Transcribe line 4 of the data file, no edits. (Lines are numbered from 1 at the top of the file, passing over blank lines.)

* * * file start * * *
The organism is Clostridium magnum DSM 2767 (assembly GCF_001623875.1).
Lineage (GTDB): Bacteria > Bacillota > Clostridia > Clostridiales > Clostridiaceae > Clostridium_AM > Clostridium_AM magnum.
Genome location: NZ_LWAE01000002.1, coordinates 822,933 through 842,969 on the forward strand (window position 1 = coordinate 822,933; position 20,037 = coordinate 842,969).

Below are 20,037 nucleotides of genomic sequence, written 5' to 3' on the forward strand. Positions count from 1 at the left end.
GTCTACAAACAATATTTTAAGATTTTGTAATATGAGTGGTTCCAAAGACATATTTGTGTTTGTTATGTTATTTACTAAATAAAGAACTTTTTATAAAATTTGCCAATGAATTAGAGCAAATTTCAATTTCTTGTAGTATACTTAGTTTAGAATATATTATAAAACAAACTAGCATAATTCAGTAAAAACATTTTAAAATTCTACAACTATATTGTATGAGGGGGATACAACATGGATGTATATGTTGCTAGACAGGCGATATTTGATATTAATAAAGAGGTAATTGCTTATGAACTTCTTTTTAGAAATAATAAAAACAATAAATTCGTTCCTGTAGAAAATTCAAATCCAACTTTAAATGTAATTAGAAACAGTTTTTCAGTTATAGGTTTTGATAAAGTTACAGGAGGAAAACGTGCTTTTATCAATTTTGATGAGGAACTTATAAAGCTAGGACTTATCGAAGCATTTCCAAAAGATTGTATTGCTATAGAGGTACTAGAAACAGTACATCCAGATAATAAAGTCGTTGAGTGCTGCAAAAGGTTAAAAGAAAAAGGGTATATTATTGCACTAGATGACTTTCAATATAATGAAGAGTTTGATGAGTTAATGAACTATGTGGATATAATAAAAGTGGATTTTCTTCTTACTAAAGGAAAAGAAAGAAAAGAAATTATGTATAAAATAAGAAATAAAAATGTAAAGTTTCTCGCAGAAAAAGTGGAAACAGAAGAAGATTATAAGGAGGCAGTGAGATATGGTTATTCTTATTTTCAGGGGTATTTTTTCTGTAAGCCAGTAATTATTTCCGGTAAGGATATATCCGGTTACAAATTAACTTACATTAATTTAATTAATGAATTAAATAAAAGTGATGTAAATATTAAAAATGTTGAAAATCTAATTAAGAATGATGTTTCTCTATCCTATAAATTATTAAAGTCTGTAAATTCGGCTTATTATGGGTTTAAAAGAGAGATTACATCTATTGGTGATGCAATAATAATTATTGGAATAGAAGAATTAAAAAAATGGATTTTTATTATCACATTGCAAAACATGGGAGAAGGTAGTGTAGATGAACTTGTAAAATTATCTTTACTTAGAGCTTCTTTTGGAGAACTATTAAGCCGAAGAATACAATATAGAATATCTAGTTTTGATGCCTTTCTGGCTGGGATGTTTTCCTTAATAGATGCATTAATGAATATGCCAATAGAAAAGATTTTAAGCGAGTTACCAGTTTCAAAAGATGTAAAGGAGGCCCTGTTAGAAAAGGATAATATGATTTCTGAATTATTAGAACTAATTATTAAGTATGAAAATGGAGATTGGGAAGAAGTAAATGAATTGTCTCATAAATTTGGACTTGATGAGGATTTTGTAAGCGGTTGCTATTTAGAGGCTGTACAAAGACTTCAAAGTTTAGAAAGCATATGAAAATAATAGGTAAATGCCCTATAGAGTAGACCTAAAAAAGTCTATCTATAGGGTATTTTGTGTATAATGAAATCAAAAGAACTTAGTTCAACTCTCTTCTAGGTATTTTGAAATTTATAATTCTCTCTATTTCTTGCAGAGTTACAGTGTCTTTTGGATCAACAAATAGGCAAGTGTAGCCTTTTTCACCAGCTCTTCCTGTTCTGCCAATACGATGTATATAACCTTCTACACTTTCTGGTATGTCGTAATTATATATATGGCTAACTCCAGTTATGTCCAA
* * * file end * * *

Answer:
Below are 20,037 nucleotides of genomic sequence, written 5' to 3' on the forward strand. Positions count from 1 at the left end.